The 82nd Annual Meeting of the American Association of Physical Anthropologists (2013)


Session 43. The Bioarchaeology of Disease Ideologies. Invited Poster Symposium. Chair: Carlina de la Cova and John Crandall

Saturday Morning, 200DE Add to calendar

Anthropologists have long documented illnesses, disease, and stress among the remains of past peoples. Bioarchaeologists, those studying ancient human biocultural interactions, have long diagnosed and described illnesses, identified the physically handicapped and sought to understand the evolution and ecology of ancient diseases. Increasingly, anthropology has pointed out the ways that health afflictions, injuries, and disabilities also have social lives. Through contextualized, careful archaeological research, bioarchaeologists have advocated placing health and disease data in cultural, regional, and temporal contexts to comprehend the social experience of disease and disability. Papers in this session build on this work to understand the symbolic, social and political dimensions of illness in the past using the concept of disease ideologies. Disease ideologies refer to communities’ understandings of illness or disability phenotypes. These etiologies include cultural comprehension of disease causation, moralization of the ill or an illness, and the ways social metaphors make sense of sickness. By using the concept of disease ideologies, we explicitly draw on theories commonly used in medical anthropology. In doing so, papers in this session seek to initiate greater dialogue between medical and cultural anthropologists, bioarchaeologists, and paleopathologists in order to bring their expertise to bear in unraveling the social and biological complexities of illness, disease, and disability in the past.

1 Add to calendar Bioarchaeology and “disability”: using the present to inform interpretations of past impairment. Charlotte A. Roberts.
2 Add to calendar Functional Impairment and Physical Stress in the Past: How Physiotherapy Ideologies Can Contribute to Bioarchaeological Interpretations. Rebecca J. Gilmour, Megan Brickley, Tracy Prowse.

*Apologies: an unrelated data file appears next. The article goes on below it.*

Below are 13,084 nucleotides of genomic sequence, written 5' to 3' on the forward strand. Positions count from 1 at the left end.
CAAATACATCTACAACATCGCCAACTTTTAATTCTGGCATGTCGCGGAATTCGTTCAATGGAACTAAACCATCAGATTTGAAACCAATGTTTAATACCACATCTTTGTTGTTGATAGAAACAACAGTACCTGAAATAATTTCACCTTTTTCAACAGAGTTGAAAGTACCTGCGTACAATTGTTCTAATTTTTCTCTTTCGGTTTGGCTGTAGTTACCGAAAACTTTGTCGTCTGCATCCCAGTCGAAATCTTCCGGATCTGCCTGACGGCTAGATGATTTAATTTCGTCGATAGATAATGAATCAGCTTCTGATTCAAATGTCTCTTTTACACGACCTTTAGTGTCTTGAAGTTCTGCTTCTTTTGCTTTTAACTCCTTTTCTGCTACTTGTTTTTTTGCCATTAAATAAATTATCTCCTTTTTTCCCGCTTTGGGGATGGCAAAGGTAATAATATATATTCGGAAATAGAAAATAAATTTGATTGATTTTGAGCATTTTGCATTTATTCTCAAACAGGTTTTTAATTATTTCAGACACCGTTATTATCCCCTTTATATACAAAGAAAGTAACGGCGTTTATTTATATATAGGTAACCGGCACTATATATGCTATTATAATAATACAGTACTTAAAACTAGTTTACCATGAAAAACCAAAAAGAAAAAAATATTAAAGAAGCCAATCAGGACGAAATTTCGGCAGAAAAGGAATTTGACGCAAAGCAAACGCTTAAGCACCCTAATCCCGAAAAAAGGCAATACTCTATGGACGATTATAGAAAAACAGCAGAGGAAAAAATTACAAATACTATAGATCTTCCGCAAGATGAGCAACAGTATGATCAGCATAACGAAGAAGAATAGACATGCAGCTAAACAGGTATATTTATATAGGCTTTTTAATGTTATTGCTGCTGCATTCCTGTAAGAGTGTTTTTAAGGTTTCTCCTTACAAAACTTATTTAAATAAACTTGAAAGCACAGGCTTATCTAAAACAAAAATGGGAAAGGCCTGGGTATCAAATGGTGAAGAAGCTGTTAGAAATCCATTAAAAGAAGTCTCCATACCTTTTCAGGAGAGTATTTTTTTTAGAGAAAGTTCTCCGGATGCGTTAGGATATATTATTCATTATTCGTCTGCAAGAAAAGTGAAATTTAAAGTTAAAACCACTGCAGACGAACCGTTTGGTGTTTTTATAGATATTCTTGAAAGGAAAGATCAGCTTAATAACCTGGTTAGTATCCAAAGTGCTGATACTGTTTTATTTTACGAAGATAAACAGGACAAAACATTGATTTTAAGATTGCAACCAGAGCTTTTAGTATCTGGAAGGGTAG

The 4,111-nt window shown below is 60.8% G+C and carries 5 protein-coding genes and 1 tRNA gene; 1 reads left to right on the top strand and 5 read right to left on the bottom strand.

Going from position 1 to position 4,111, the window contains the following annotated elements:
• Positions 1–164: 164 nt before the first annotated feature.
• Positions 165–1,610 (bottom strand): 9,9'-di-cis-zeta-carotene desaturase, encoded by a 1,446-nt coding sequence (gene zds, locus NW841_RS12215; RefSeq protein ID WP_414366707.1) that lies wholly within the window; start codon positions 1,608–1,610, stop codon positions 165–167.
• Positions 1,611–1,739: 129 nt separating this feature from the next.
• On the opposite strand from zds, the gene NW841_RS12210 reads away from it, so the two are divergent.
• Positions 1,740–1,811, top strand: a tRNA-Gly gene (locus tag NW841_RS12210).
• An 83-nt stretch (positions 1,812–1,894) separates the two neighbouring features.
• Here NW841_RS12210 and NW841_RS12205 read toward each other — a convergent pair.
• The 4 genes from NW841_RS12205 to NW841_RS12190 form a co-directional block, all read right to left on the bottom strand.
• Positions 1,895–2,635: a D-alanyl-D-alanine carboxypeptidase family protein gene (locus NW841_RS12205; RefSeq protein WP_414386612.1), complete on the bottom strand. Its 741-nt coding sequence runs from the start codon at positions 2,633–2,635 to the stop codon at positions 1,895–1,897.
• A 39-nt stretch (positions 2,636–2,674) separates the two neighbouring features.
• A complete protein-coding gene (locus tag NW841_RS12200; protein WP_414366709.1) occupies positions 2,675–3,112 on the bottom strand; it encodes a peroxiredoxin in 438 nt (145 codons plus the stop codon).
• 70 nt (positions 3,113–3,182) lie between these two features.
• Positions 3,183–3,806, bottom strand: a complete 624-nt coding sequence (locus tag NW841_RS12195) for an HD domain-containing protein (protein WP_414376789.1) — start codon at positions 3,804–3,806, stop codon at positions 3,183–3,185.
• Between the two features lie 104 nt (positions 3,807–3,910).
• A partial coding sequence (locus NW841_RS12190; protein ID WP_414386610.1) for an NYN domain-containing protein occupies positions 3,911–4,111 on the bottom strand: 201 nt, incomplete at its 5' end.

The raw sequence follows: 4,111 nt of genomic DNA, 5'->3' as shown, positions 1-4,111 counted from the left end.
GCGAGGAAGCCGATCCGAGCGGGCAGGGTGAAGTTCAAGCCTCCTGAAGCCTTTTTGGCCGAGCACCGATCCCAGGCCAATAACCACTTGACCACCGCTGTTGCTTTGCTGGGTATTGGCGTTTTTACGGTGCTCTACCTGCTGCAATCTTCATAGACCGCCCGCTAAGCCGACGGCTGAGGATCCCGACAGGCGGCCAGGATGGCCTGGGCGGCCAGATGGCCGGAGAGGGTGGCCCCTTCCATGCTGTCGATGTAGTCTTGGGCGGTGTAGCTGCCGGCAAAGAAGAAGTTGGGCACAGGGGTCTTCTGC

3 Add to calendar Understanding Disability, Societal Expectations and Disease Ideology in Romano-British Mortuary Contexts. William A. Southwell-Wright.
4 Add to calendar Lives of Deprivation or Lives of Industry: Possible Cerebral Palsy on the Mary Rose. Rose Drew.
5 Add to calendar Normative ideologies of sample construction in bioarchaeological studies. Rachel J. Watkins.
6 Add to calendar Race, Disease, Disability, and Medical Ideologies tied to the American Anatomical Collections. Carlina M. de la Cova.
7 Add to calendar The Past as Prologue: Changing Disease Ideologies Surrounding HIV/AIDS in Zimbabwe. David S. Simmons.
8 Add to calendar Infectious diseases, beliefs and treatment before antibiotics: examples from Portuguese culture and skeletons. Ana Luisa Santos, Jorge Alexandre Suby.
9 Add to calendar Illness, Identity and the Mesoamerican Infant: A Regional Perspective. John J. Crandall, Debra L. Martin, Jennifer L. Thompson.
10 Add to calendar Fraility, Social Identity and Treponemal Disease in the Southeastern US. Sarah A. Mathena, Molly K. Zuckerman, Nicholas P. Herrmann.
11 Add to calendar IDENTIFYING TRAUMATICALLY INDUCED BRAIN INJURY (TBI) AND DISABILITY IN MEDIEVAL ENGLAND AD1066-AD1600. Julie Peacock.
12 Add to calendar Religious and Medical Healing in Medieval Irish Society. Rachel E. Scott.
13 Add to calendar The violence of everyday life: pathology, trauma, and community membership at Harappa. Elaine Blevins, Brett Cox, Gwen Robbins Schug.
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